Our bodies burn carbs in preference to fats. That is because we only have a limited amount of storage for carbs and we have a very high capacity for fat storage.
We are typically burning some mixture of both fat and carbs (except at extremes). The amount of carbs we are burning is strongly influenced by the amount of carbs we have eaten. If you ate nothing but carbs and ate them at an amount matching your total energy expenditure you will pretty much just burn carbs.
Since most people don’t eat in their sleep there’s some point where the carbs go down and the body starts to draw from the carb stores, aka, glycogen. That can last as long as a day or so but as the glycogen stores draw down the body starts to shift to fat burning. This is known as glycogen sparing.
On a low carb diet our fuel mixture shifts to largely fat based. At very low levels of Insulin that come with a reduction in carbohydrates, our peripheral cells resist the small amount of glucose we produce and we spare the glucose for the parts of our body which rely on glucose for fuel. This is how the low carbohydrate diet is glucose/glycogen sparing.
A high carb diet is fat sparing since it spares our body fat from being burned and reduces the amount of time that glycogen stores are being drawn down.
Weight loss appears to be the primary driver of type 2 diabetes risk reduction, with individual dietary components playing a minor role.
I don’t buy it. I got off Insulin in two weeks. Can it be based on weight loss? I don’t believe so. The reason is that I was diabetic over a wide range of weights – from the 230’s into the 280’s. At the time I went on LCHF + IF I was at 285. I didn’t drop below 230 in two weeks. Here is my weight loss chart.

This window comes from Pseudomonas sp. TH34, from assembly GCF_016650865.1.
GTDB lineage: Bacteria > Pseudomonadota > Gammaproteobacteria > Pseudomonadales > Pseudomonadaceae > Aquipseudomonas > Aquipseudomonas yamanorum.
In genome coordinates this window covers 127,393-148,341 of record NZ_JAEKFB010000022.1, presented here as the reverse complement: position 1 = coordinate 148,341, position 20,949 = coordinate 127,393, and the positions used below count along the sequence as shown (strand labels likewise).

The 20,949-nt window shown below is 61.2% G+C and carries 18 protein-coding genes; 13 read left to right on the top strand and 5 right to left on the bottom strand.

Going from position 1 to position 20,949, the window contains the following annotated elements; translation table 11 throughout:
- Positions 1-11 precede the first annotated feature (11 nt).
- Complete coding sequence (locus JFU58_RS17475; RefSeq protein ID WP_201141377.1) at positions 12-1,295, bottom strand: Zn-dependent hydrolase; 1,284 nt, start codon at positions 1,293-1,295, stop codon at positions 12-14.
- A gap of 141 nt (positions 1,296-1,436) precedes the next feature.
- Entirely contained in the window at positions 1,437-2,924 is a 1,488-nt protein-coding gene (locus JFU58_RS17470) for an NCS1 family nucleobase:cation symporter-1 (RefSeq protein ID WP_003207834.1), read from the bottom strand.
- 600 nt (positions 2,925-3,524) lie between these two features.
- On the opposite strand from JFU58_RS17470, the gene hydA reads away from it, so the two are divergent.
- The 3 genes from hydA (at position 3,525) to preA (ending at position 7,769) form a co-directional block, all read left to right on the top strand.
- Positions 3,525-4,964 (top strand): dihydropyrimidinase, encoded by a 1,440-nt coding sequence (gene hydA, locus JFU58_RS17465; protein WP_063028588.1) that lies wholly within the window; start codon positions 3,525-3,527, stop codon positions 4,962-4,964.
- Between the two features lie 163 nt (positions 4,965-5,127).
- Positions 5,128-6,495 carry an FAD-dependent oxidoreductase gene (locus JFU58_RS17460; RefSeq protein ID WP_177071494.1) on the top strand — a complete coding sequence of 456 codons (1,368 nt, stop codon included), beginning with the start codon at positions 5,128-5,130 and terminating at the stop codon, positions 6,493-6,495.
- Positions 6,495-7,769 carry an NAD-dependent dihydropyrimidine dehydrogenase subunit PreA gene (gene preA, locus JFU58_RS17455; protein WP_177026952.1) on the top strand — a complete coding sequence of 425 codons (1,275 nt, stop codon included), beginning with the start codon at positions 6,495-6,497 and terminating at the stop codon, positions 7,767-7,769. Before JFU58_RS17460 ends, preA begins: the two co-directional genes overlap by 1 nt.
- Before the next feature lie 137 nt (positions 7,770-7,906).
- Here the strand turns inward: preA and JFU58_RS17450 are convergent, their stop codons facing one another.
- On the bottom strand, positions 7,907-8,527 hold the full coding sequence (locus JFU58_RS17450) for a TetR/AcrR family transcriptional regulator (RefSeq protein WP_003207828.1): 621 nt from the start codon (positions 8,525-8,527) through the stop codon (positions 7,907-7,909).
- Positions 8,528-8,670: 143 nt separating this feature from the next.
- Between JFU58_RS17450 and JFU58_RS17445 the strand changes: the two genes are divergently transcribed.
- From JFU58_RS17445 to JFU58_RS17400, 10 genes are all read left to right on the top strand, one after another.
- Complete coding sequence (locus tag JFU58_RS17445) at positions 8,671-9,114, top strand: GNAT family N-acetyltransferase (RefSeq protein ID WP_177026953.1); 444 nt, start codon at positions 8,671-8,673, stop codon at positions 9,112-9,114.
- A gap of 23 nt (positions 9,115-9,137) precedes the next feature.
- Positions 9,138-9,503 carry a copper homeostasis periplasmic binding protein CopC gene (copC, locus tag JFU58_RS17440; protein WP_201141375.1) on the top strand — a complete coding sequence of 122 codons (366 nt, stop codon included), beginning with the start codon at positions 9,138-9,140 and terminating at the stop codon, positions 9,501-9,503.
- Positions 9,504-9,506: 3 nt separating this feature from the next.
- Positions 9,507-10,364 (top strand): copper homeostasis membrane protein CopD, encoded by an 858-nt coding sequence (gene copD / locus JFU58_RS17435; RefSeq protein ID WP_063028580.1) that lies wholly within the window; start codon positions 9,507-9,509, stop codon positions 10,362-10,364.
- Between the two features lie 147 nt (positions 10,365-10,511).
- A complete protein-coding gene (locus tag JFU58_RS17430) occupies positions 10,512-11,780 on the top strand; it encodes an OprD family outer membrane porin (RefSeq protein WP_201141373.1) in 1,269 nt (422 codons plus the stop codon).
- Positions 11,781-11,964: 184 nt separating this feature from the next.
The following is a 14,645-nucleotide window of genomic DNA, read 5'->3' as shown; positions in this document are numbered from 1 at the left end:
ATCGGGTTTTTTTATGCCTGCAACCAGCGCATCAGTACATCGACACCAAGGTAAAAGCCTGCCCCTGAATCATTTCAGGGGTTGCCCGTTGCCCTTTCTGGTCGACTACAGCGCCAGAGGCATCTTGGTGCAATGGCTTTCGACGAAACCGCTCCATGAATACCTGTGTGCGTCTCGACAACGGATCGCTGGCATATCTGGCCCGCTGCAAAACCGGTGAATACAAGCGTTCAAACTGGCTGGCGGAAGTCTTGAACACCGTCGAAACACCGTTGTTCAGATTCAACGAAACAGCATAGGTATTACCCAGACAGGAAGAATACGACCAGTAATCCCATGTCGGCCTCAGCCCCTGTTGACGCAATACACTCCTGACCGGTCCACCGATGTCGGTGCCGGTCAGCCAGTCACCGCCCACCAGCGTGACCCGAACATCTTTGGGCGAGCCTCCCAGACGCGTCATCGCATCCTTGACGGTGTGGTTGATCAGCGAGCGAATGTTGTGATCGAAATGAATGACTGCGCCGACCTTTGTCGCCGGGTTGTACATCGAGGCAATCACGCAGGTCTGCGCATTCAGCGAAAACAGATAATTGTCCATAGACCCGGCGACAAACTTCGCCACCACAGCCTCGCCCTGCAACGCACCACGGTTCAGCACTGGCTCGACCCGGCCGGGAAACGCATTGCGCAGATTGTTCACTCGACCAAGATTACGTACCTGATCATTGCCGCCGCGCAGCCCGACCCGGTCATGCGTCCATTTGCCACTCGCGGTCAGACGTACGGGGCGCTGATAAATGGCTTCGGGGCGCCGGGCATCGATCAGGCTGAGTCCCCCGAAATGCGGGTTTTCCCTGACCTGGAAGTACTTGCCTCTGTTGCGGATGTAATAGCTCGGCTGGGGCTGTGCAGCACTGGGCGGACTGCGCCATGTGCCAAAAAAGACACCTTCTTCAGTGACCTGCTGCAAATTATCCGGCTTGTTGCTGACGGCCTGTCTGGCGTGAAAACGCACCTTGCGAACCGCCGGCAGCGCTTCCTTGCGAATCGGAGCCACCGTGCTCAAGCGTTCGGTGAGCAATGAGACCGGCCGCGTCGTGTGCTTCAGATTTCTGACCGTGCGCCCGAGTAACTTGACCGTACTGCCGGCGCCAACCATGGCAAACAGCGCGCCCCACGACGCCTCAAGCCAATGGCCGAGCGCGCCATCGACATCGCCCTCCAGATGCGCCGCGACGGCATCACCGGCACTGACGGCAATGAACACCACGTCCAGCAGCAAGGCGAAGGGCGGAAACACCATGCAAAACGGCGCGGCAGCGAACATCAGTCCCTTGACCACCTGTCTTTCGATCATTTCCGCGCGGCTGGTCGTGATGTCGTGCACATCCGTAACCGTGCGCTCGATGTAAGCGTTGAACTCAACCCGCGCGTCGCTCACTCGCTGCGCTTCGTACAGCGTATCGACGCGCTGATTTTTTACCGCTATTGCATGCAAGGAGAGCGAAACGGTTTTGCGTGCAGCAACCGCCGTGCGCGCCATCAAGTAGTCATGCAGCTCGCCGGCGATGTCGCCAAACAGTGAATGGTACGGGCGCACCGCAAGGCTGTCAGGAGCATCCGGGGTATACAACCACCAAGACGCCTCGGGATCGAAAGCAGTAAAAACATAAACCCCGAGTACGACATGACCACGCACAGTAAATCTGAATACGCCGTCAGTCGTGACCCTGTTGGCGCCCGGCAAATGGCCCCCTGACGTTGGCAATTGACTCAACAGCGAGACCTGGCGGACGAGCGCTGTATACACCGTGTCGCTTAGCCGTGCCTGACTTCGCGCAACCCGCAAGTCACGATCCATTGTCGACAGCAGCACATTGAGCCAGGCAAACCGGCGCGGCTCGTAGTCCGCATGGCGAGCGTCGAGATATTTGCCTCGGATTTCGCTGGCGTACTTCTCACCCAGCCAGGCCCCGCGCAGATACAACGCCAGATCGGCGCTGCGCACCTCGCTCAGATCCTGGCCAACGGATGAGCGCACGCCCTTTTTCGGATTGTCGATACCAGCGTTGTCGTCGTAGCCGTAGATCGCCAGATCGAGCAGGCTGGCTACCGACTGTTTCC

I’ve been meaning to write on bad associations for a long time but there are so many other good articles on it that I’ve saved my fingers until now. I really enjoy a lot of Marty Kendall’s Nutrient Optimising (British spelling) material but I’m getting a bit annoyed at some of the association data that is being put forward. I guess I should be as annoyed at the ketogenic community associations as well. None of them meet the Bradford Hill criteria.
So I am going to play the same game. My theory is that fresh broccoli causes obesity. Check out the blue graph below.
Here’s the chart for obesity.
Here’s a chart for the total calories in the food supply.
So it looks to me like obesity is caused by too much broccoli.
Turns out that a Low Carb High Fat breakfast results in a lower Area Under the Curve (AUC) for Insulin and higher blood sugar levels hours after breakfast. The lower AUC makes sense since there’s less glycemic load from lower carbohydrates. However, the glucose response may be counter-intuitive. It happens because the problem with higher glucose in meals is a larger drop in glucose after the meal digests. Eating lower carbs results in less of a drop in blood sugar. And it also results in less hunger.
The study protocol was: